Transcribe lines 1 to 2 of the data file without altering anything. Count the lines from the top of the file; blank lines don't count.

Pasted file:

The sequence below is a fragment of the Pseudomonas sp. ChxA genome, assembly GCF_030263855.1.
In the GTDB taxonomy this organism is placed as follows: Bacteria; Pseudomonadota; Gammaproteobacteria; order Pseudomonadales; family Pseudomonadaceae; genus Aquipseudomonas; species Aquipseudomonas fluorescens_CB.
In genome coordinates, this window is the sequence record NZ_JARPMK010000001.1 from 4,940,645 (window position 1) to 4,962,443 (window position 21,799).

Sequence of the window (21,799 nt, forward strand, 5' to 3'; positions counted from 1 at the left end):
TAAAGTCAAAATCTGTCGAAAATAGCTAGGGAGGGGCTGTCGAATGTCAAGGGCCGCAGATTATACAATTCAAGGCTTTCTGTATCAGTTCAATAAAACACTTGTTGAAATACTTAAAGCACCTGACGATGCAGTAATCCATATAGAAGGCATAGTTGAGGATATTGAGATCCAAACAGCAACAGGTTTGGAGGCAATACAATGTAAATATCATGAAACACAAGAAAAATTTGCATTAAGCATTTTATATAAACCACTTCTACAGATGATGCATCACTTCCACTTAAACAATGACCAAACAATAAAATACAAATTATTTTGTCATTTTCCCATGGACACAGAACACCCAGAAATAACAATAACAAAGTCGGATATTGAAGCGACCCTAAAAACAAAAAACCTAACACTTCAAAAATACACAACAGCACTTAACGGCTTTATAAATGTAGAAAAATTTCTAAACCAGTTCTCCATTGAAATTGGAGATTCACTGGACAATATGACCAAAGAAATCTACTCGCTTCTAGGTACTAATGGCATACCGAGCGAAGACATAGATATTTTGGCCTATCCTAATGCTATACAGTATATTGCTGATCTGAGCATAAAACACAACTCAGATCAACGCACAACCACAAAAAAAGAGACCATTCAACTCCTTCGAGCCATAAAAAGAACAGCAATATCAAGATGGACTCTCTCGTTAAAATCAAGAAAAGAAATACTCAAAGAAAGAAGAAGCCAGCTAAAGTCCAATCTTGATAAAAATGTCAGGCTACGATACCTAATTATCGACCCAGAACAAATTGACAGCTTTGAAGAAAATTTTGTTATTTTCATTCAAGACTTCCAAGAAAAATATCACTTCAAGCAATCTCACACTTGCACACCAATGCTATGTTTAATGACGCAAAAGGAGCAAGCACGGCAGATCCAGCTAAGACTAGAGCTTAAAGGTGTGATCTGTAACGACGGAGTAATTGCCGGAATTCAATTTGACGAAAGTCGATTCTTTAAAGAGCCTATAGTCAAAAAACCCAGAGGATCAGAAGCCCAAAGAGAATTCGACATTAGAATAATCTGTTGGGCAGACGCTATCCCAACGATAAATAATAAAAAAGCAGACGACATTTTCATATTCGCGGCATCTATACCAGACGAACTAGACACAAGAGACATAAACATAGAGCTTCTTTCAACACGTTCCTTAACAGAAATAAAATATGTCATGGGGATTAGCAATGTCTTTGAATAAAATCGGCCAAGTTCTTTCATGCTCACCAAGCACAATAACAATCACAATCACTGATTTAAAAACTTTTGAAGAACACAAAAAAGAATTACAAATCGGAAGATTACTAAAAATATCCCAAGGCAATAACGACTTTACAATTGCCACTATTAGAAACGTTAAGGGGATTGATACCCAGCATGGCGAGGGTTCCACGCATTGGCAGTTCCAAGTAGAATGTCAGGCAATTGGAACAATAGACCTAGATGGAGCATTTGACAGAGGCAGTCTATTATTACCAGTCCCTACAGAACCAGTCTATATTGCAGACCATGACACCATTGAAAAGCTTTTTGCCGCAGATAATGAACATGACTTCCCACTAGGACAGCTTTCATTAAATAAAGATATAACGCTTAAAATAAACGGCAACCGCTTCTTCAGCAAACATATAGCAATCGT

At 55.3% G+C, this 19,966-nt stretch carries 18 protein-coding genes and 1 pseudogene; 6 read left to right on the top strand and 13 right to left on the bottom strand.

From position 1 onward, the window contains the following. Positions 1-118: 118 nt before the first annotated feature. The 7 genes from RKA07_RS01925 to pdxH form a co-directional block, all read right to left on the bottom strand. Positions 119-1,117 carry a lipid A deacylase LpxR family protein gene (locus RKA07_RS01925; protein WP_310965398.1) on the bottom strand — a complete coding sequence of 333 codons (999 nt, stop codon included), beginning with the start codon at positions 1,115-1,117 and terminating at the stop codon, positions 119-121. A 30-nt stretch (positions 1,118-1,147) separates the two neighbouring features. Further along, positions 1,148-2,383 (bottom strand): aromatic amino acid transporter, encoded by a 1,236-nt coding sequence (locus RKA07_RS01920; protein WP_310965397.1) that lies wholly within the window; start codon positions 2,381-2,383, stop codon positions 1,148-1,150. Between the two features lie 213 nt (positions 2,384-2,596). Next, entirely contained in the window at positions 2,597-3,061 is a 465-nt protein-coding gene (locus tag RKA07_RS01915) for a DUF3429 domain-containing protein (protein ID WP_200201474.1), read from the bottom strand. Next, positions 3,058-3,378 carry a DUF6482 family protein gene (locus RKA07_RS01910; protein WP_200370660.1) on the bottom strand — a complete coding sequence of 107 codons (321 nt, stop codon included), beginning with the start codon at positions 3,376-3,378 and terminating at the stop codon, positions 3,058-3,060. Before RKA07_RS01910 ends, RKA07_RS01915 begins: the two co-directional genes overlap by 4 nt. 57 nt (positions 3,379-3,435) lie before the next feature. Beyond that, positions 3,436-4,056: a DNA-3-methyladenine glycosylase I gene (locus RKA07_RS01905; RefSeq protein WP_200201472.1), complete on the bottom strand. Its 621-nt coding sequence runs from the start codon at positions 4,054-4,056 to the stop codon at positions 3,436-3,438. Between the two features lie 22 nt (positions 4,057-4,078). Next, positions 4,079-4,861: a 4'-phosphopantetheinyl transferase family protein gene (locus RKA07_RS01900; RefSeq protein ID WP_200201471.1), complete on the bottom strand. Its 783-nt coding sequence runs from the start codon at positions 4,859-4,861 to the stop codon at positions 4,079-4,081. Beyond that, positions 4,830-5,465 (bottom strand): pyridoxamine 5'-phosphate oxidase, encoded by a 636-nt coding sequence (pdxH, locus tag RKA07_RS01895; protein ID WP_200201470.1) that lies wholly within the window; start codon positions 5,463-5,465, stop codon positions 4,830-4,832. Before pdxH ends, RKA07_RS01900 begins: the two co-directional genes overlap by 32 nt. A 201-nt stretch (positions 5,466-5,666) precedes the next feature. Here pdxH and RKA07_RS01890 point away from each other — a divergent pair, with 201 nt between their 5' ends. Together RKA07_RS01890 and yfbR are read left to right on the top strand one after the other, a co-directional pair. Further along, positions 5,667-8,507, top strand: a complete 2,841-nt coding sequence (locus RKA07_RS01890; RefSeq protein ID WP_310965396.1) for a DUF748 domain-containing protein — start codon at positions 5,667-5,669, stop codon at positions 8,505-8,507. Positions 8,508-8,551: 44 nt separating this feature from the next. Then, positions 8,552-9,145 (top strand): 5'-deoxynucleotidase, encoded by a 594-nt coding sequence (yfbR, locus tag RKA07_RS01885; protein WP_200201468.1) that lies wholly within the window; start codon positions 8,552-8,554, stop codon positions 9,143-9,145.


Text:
The sequence below is a fragment of the Pseudomonas sp. ChxA genome, assembly GCF_030263855.1.
In the GTDB taxonomy this organism is placed as follows: Bacteria; Pseudomonadota; Gammaproteobacteria; order Pseudomonadales; family Pseudomonadaceae; genus Aquipseudomonas; species Aquipseudomonas fluorescens_CB.